Normandy & William the Conqueror
July 5, 2019
William the Conqueror was the Duke of Normandy (a Viking region outside of France) who became the first Norman King of England. Born, raised and as ruler of the area, his mark is dominant in the coastal region of Normandy.
After a good night sleep and a fantastic French breakfast at our B&B, Les Villas d’Arromanches, we drove back to Bayeux to the Cathedral Notre Dame de Bayeux. This beautiful Cathedral is steeped in William the Conqueror history. The location where he was married and crowned himself King of England it is also the home of the Domesday book. The Domesday book was commissioned by William as a list of all the estates that belong to Normandy after his taking of the English crown. Close by the Cathedral is the Bayeux Tapestry. Once displayed at the Bayeux Cathedral, the tapestry is a 224 foot long embroidered cloth telling the story of William’s conquest of England. The tapestry is displayed along with a personal audio track that tells the events in the story and points out some unique features of the tapestry. The amount of detail and commitment that went into the creation was fantastic to see first hand.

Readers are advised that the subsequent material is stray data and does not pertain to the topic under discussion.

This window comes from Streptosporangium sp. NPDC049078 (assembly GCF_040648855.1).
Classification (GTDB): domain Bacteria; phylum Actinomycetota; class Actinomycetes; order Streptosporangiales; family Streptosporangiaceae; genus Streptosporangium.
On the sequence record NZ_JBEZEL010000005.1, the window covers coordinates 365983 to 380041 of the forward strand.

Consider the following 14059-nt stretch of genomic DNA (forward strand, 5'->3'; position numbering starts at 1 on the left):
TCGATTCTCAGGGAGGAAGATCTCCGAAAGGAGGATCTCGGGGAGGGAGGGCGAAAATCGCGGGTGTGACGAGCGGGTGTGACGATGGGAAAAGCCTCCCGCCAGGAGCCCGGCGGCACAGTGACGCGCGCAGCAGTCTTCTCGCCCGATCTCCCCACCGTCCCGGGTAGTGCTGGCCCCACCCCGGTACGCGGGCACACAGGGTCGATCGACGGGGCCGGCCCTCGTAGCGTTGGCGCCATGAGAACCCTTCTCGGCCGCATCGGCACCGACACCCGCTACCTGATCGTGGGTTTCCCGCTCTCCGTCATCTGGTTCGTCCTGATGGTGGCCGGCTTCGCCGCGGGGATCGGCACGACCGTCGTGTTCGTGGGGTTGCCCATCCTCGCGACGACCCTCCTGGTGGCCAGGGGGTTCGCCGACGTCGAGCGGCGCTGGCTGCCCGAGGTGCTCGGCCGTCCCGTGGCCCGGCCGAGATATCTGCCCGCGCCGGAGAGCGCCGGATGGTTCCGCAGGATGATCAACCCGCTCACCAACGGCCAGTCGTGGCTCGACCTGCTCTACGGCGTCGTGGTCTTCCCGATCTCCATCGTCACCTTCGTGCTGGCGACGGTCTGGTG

After Bayeux we drove inland to Falaise, to Chateau de Guilliame, the birth home and original castle of William the Conqueror. The building has been restored and maintained and is a fantastic insight into exploring an 11th Century Norman castle. Seeing the castle exterior and walking the grounds was worth the 30 minute drive from Caen. Note that Ipads are provided to tour the interior of the castle and was geared towards the school aged child. If you are interested in Medieval architecture or passionate about William the Conqueror, it is a valuable site to visit.
We then drove back to Caen for lunch and a stop at the Cathedral d’homme, commissioned by William the Conqueror and where he is buried. The Cathedal is a beautiful medieval church and the tomb of William is quite impressive. If your visit to Normandy is solely WWII based, L’Abbey de Homme, next door has a very informative display on events leading up to D-Day.